Monday, August 26, 2013

Atlantic Part Of Tropics About To Perk Up

After a very quiet August in the Atlantic, we're starting to see a bit more "life" in the African wave train, which is not surprising given how close we are getting to the midpoint of the Atlantic hurricane season.  The dry plume that dominated the eastern parts of the Atlantic Ocean, which suppressed tropical development or, when storms did form (Dorian, Erin), quickly zapped them of strength, is starting to wane somewhat.  Modeling from the GFS and other guidance shows a more favorable regime for tropical development in the Atlantic over the next two weeks, thanks to the propagation of the MJO into 'phase 1'.

If you want a bit of a technical MJO discussion, check this out as a starting point. While the MJO is the dominant player in connection to the Indian Ocean and West Pacific, it has a downstream impact on weather here based on cycle of the MJO we're in.  Phases 8 and 1 (which would be the weakest for the West Pac and Indian Ocean from a tropical standpoint) are favorable for the Atlantic for thunderstorm and tropical development in the summer...long story short is that we're about to see the MJO nudge into phase one, which would result in a potentially more active Atlantic basin.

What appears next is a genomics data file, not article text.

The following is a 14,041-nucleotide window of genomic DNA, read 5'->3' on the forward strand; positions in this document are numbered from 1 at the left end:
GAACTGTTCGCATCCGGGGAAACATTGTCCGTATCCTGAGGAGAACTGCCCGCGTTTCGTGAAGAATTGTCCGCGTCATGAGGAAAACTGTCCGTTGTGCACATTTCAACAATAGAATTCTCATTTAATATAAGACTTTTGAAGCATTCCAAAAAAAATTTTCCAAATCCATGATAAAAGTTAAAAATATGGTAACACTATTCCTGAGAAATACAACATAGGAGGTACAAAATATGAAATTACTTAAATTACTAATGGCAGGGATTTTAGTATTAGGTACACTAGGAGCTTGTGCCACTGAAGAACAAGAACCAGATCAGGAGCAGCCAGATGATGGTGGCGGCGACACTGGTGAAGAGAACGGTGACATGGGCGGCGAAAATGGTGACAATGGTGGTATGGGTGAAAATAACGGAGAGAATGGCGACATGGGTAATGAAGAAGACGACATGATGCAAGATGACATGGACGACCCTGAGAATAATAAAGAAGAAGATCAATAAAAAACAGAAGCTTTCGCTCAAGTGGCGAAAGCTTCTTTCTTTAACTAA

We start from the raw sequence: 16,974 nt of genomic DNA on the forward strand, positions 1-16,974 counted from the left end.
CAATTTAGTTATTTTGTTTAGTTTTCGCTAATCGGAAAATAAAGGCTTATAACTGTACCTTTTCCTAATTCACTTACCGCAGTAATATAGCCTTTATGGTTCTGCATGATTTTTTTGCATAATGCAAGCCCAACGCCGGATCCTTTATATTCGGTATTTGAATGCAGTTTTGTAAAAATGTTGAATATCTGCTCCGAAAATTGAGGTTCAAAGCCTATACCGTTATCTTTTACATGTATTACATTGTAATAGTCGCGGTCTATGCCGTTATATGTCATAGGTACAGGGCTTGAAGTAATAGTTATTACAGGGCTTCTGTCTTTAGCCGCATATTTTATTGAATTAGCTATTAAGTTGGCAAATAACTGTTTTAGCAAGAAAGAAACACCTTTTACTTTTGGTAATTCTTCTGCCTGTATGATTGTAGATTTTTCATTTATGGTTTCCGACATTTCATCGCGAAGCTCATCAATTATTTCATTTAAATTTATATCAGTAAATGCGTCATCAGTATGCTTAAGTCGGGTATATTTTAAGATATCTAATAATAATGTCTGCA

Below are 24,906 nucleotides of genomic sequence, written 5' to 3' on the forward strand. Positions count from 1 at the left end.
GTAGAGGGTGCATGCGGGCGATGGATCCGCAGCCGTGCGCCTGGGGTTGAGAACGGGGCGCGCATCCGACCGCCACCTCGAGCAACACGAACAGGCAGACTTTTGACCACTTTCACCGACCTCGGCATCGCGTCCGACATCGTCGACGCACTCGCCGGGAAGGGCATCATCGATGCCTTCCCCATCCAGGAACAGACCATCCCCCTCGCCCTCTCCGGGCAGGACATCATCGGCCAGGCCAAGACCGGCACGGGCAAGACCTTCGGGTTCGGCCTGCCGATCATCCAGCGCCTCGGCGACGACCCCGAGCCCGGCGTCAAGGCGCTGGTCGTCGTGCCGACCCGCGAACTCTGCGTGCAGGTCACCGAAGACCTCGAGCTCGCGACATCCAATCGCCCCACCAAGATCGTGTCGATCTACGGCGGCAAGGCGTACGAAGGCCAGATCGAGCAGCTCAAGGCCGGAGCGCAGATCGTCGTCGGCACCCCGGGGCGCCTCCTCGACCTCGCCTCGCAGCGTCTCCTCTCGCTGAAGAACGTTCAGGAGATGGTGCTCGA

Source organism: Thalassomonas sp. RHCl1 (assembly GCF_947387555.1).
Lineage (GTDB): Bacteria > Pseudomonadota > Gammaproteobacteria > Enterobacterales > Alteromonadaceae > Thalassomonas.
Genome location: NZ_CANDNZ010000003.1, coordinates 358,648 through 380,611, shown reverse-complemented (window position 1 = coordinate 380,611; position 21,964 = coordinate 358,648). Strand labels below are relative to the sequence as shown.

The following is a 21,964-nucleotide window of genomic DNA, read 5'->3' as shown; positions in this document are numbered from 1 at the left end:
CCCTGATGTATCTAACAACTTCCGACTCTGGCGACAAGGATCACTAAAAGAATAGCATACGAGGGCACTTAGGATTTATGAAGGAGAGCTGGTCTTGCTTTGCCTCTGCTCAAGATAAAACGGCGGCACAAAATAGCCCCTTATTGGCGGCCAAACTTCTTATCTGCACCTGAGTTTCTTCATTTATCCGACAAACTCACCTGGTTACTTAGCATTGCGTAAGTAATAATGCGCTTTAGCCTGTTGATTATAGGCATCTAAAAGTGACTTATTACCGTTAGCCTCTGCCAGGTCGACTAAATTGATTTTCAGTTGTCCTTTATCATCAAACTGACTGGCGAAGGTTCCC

There are three potential that pushed off of Africa yesterday, the second working across West Africa now, and the third in Central Africa. These three waves may become tropical systems over the next couple of weeks as they push west...and modeling does indicate the potential that one of these could work towards the US after Labor Day.

There will be a plethora of mines in the path ahead -- upper atmosphere down the line, dry air, and more. That said, the pattern is going to change from inactive to active in the coming days -- and it looks like a more active tropical season is forthcoming.